Arthritis Vs Bursitis

Nobody likes it when the doctor calls an ailment 'just a normal part of aging." However, that's often the case. If your joints have ever ached and caused you to restrict your activities, you might have wondered if those stiff, achy joints are caused by bursitis or arthritis. Bursitis is painful, no doubt, but arthritis can be crippling.


Arthritis is technically defined as "inflammation of a joint or a state characterized by inflammation of the joints." The term covers a multitude of rheumatic diseases, but the most common ones are osteoarthritis and rheumatoid arthritis.

Bursitis is defined as "inflammation or irritation of the bursa." The bursa is a little fluid-filled sac that cushions joints when they move. It is located between bones, muscles, tendons, and skin.


Osteoarthritis is caused by normal wear and use of joints. It is not entirely clear what causes rheumatoid arthritis, although it is thought to begin when the immune system begins attacking the joints' lining. It is likely genetic but can be triggered by environmental factors such as bacteria or viruses.

Bursitis is caused when the bursa becomes inflamed. Normal wear and tear can cause bursitis, especially repetitive movements. Most of the activities in which people engage-gardening, shoveling, painting, scrubbing, and most sports-involve repetitive movements that can cause bursitis. It's caused by both older age and activity.


There are different types of arthritis, each with its own set of symptoms. The two most common types, osteoarthritis and rheumatoid arthritis, both cause pain and stiffness. However, rheumatoid arthritis also involves painful swelling in joints on both sides of the body. It is especially noticeable when first waking up.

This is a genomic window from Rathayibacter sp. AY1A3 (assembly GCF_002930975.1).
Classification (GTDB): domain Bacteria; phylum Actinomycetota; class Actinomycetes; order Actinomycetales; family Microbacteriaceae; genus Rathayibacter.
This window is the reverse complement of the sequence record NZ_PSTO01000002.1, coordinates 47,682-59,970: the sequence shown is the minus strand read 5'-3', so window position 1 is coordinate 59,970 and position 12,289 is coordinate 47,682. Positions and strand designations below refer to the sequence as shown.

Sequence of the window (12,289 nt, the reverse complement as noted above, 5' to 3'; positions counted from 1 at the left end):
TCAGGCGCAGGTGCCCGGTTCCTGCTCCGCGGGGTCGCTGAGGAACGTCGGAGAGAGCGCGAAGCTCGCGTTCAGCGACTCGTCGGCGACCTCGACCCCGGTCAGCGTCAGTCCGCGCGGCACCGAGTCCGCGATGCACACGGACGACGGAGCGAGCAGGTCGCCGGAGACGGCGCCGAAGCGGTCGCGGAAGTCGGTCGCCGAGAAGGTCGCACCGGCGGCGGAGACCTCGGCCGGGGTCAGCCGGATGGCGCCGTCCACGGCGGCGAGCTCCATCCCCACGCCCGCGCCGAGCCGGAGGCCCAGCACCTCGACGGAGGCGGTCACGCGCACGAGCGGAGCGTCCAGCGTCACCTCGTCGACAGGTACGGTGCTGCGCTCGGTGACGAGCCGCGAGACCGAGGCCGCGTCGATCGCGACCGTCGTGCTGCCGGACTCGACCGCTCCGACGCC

Pain is the most common symptom of bursitis. WebMD explains that the pain may come on gradually and build or may begin suddenly and be severe.


Treating arthritis depends on the type of arthritis and severity of the pain. A team approach may include rheumatologists, surgeons, and therapists. Treatment is largely a matter of pain management.

For less severe cases, treatment may include acetaminophen for those with osteoarthritis and anti-inflammatory drugs for those with rheumatoid arthritis. Application of heat and cold, massage, and acupuncture are common.

Treating bursitis begins with avoiding the activity that causes the pain and allowing the joint to rest. Icing the afflicted area and taking over-the-counter anti-inflammatory medicines may provide relief. In severe cases, steroids are prescribed. Physical therapy can help improve movement.


A number of approaches may help prevent the disability brought on by arthritis or at least lessen the severity. These approaches seem to evolve as more research is done; however, common suggestions from WebMD include the following:

  • Vitamin D may help protect against rheumatoid arthritis. Early treatment may slow the progression of the disease.
  • Exercise may help prevent disability and improve joint function.

Anyone who has experienced the pain of bursitis knows it can cause real discomfort and may restrict activity for a while. But the pain of arthritis can be truly crippling and debilitating. Any pain that is severe, comes on suddenly, or does not go away in a few days can be serious. If you have this type of pain, seek the advice of a medical professional. Early diagnosis and treatment can lessen the effects.

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